Despite the temptation by some to characterize my work in certain shades, the results of “Enemies of The Nation”, as well as countless stories which I have done over the years, remain a victory for our country and a testament to democracy. It is not the critics who matter here, though they certainly have their roles in our lives. What matters is the fact that the Ghana Revenue Authority (GRA) is recouping millions of dollars in revenue which has been lost to the state over the years; it also matters that some level of sanity has returned to the Tema Harbour.

That an importer like Becky Mensah would one day return to Ghana with a smile, and not have her philanthropic efforts quashed with a broken or missing container is what gives me fulfillment. The many hospitals, roads, drinking water and bridges that would be built across the country because the state now has more in its coffers brings us closer to a better society.  These are the parameters by which I would measure the impact of my work.

In stating my position on journalism, ethics and collaboration therefore, I go with Aidan White, General Secretary of the International Federation of Journalists. He once wrote, “if the future is to be as bright as journalists want it to be, we shall have to revisit our relations with the state, demand that responsive democracies treat journalism as a public good, defend the ethical core of our professional work, and encourage citizens to support the transformative and democratic power of good journalism in the service of all”.

The experiences of the trailblazers who faced down oppression and opposition to bring us this far, show that, in the end, it is only an unwavering commitment to integrity, high ethical standards that would absolve journalism from any external influence. This is the measure by which works undertaken by journalists can be measured and I put myself to such principles at all times.

I do not regret at all the type of journalism that I practice. A commitment to high standards of integrity is a cardinal journalistic principle which I cannot violate. I remain poised to make a change in society with my work. I am particularly humbled by the signs of change which have come about as a result of my efforts over the past twelve years. In realizing the institutional challenges which exist in developing countries such as ours, I welcome and owe no apologies for joining hands with those who are committed to making themselves relevant to this course. Invariably, it does not matter the number of points scored for interest groups as it does for the national agenda. It only matters that we are building a society in which public accountability is the norm for public officials and in which succeeding generations can live in and be proud.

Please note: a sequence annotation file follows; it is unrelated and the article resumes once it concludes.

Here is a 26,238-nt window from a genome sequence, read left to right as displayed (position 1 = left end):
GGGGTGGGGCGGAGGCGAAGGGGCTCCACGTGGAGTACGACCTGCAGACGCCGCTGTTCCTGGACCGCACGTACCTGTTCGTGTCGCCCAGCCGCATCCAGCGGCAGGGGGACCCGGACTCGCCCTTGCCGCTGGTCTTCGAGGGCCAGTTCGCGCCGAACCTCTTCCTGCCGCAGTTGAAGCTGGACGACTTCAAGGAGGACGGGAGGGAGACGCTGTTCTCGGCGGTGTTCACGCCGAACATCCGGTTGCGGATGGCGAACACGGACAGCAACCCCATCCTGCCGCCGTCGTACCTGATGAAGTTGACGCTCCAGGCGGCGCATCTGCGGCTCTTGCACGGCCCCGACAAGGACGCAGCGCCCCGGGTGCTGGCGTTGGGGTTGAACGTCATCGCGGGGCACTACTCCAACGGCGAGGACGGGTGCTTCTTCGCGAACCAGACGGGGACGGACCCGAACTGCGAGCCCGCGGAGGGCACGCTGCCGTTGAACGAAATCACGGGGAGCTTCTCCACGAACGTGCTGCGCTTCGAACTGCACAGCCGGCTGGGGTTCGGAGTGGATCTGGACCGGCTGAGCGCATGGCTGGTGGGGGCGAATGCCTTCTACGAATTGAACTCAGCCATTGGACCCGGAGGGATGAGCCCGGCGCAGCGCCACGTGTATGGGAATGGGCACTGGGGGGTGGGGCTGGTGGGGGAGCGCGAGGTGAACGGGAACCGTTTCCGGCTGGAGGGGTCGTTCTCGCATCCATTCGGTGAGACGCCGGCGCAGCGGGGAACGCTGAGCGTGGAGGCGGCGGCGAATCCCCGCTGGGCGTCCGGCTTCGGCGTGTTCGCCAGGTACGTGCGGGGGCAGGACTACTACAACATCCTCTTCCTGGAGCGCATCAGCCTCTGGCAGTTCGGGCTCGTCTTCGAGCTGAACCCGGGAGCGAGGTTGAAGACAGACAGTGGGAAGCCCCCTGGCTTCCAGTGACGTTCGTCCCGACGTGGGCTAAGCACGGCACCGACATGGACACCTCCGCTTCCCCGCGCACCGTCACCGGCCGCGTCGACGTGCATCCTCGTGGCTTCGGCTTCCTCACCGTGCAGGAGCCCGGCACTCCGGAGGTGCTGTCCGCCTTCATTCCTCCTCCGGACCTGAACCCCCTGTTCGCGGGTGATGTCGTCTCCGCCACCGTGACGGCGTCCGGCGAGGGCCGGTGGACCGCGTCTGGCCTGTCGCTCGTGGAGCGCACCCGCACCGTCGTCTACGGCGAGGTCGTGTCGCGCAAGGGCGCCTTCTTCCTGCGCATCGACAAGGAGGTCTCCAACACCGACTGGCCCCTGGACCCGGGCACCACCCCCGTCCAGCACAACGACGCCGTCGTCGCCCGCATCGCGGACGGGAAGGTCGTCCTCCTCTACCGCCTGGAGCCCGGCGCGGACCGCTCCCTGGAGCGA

“Had we but world enough and time” (apologies to Andrew Marvel), the detractors on this journey would have mattered, but we are on a march towards being counted among the high and great nations of the world. It is only regrettable that not many people are getting involved in this historic march. More often than not, it is the smile on the face of that kid in Osu Children’s Home, the taste of freedom by that prisoner in the Bangkok Prison and the relief of the importer that point to the change I want to see. From the seventeen Nigerian trafficked girls, the seven trafficked Chinese girls who were rescued, the kids who were freed from the false Koran teacher in Bimbilla, I see signs of change with the limbs that are impacted by the works done by myself and others. These are the things which have always mattered to me.

I have God-given abilities to effect change and posterity would not forgive me if I do not use it for the full benefit of my people. Hands are up and willing to link up with those who want to rid our nation and continent of war, famine, corruption and other ills. These are the efforts that would make our nations great and strong.

I see my undercover journalism as a product of my society. A silent revolution is ongoing among many who are unwilling to accept our societal ills across the continent as the way things must be. These people are focusing on a campaign in which friends and foes are defined based on a mutual appreciation of justice and fairness. They are willing to extend hands to those who see the way forward for humanity as a world devoid of acrimony at the expense of others.  There are times when the most extreme of diseases call for extreme remedies, where the need to heal calls for some pain. I, without any regrets, have chosen to belong to the extreme remedy and I shall fight the extreme diseases anywhere, anytime. Stay tuned.